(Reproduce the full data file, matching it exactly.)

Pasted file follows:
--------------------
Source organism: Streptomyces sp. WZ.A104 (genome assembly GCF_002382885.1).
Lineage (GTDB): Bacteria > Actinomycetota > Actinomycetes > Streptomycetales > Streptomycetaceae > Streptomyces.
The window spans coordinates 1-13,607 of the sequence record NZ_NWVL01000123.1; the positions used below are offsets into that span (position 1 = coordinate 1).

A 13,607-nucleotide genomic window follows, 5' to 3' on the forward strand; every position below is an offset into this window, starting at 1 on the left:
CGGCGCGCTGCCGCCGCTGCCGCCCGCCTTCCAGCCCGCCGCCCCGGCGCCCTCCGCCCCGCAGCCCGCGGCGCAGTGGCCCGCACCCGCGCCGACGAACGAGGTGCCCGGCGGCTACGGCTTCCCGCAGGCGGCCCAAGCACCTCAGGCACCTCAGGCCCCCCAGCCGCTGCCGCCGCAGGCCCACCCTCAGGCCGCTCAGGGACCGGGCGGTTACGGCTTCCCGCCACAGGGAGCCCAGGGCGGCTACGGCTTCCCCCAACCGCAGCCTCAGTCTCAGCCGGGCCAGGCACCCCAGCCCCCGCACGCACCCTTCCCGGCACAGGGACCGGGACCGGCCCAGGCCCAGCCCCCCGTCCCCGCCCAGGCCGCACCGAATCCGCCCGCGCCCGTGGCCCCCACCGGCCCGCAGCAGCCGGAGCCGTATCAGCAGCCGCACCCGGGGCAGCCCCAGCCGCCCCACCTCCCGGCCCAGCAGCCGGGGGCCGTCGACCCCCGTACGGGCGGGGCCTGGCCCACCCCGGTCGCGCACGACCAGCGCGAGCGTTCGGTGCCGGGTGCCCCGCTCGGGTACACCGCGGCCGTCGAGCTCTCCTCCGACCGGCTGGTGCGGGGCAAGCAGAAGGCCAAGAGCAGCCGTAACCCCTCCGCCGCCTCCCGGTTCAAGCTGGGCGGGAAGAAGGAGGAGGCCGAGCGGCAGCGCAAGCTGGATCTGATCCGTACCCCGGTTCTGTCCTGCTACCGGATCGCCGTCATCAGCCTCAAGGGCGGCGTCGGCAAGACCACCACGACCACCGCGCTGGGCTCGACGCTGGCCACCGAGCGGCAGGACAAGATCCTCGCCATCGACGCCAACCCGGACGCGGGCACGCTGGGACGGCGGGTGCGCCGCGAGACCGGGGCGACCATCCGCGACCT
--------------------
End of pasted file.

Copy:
Source organism: Streptomyces sp. WZ.A104 (genome assembly GCF_002382885.1).
Lineage (GTDB): Bacteria > Actinomycetota > Actinomycetes > Streptomycetales > Streptomycetaceae > Streptomyces.
The window spans coordinates 1-13,607 of the sequence record NZ_NWVL01000123.1; the positions used below are offsets into that span (position 1 = coordinate 1).

A 13,607-nucleotide genomic window follows, 5' to 3' on the forward strand; every position below is an offset into this window, starting at 1 on the left:
CGGCGCGCTGCCGCCGCTGCCGCCCGCCTTCCAGCCCGCCGCCCCGGCGCCCTCCGCCCCGCAGCCCGCGGCGCAGTGGCCCGCACCCGCGCCGACGAACGAGGTGCCCGGCGGCTACGGCTTCCCGCAGGCGGCCCAAGCACCTCAGGCACCTCAGGCCCCCCAGCCGCTGCCGCCGCAGGCCCACCCTCAGGCCGCTCAGGGACCGGGCGGTTACGGCTTCCCGCCACAGGGAGCCCAGGGCGGCTACGGCTTCCCCCAACCGCAGCCTCAGTCTCAGCCGGGCCAGGCACCCCAGCCCCCGCACGCACCCTTCCCGGCACAGGGACCGGGACCGGCCCAGGCCCAGCCCCCCGTCCCCGCCCAGGCCGCACCGAATCCGCCCGCGCCCGTGGCCCCCACCGGCCCGCAGCAGCCGGAGCCGTATCAGCAGCCGCACCCGGGGCAGCCCCAGCCGCCCCACCTCCCGGCCCAGCAGCCGGGGGCCGTCGACCCCCGTACGGGCGGGGCCTGGCCCACCCCGGTCGCGCACGACCAGCGCGAGCGTTCGGTGCCGGGTGCCCCGCTCGGGTACACCGCGGCCGTCGAGCTCTCCTCCGACCGGCTGGTGCGGGGCAAGCAGAAGGCCAAGAGCAGCCGTAACCCCTCCGCCGCCTCCCGGTTCAAGCTGGGCGGGAAGAAGGAGGAGGCCGAGCGGCAGCGCAAGCTGGATCTGATCCGTACCCCGGTTCTGTCCTGCTACCGGATCGCCGTCATCAGCCTCAAGGGCGGCGTCGGCAAGACCACCACGACCACCGCGCTGGGCTCGACGCTGGCCACCGAGCGGCAGGACAAGATCCTCGCCATCGACGCCAACCCGGACGCGGGCACGCTGGGACGGCGGGTGCGCCGCGAGACCGGGGCGACCATCCGCGACCT